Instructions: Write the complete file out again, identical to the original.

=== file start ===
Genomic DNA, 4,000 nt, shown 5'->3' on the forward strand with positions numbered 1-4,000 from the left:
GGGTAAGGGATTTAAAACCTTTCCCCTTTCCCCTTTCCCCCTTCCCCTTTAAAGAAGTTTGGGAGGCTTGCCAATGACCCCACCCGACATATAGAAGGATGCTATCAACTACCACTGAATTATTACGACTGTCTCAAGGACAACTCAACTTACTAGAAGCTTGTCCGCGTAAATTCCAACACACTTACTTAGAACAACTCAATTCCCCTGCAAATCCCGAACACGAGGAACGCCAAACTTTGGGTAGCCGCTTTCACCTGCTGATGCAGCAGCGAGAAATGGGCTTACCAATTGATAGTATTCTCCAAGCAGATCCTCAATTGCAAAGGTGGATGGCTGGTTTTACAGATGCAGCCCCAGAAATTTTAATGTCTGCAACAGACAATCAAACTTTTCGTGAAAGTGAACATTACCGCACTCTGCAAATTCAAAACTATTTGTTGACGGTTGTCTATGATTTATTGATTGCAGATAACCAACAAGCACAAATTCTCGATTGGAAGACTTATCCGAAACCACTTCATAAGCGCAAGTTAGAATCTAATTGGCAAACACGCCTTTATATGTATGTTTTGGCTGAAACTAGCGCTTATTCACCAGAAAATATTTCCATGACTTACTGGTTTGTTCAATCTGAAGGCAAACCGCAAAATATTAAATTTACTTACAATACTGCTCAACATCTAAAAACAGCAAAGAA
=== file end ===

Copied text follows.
Genomic DNA, 4,000 nt, shown 5'->3' on the forward strand with positions numbered 1-4,000 from the left:
GGGTAAGGGATTTAAAACCTTTCCCCTTTCCCCTTTCCCCCTTCCCCTTTAAAGAAGTTTGGGAGGCTTGCCAATGACCCCACCCGACATATAGAAGGATGCTATCAACTACCACTGAATTATTACGACTGTCTCAAGGACAACTCAACTTACTAGAAGCTTGTCCGCGTAAATTCCAACACACTTACTTAGAACAACTCAATTCCCCTGCAAATCCCGAACACGAGGAACGCCAAACTTTGGGTAGCCGCTTTCACCTGCTGATGCAGCAGCGAGAAATGGGCTTACCAATTGATAGTATTCTCCAAGCAGATCCTCAATTGCAAAGGTGGATGGCTGGTTTTACAGATGCAGCCCCAGAAATTTTAATGTCTGCAACAGACAATCAAACTTTTCGTGAAAGTGAACATTACCGCACTCTGCAAATTCAAAACTATTTGTTGACGGTTGTCTATGATTTATTGATTGCAGATAACCAACAAGCACAAATTCTCGATTGGAAGACTTATCCGAAACCACTTCATAAGCGCAAGTTAGAATCTAATTGGCAAACACGCCTTTATATGTATGTTTTGGCTGAAACTAGCGCTTATTCACCAGAAAATATTTCCATGACTTACTGGTTTGTTCAATCTGAAGGCAAACCGCAAAATATTAAATTTACTTACAATACTGCTCAACATCTAAAAACAGCAAAGAA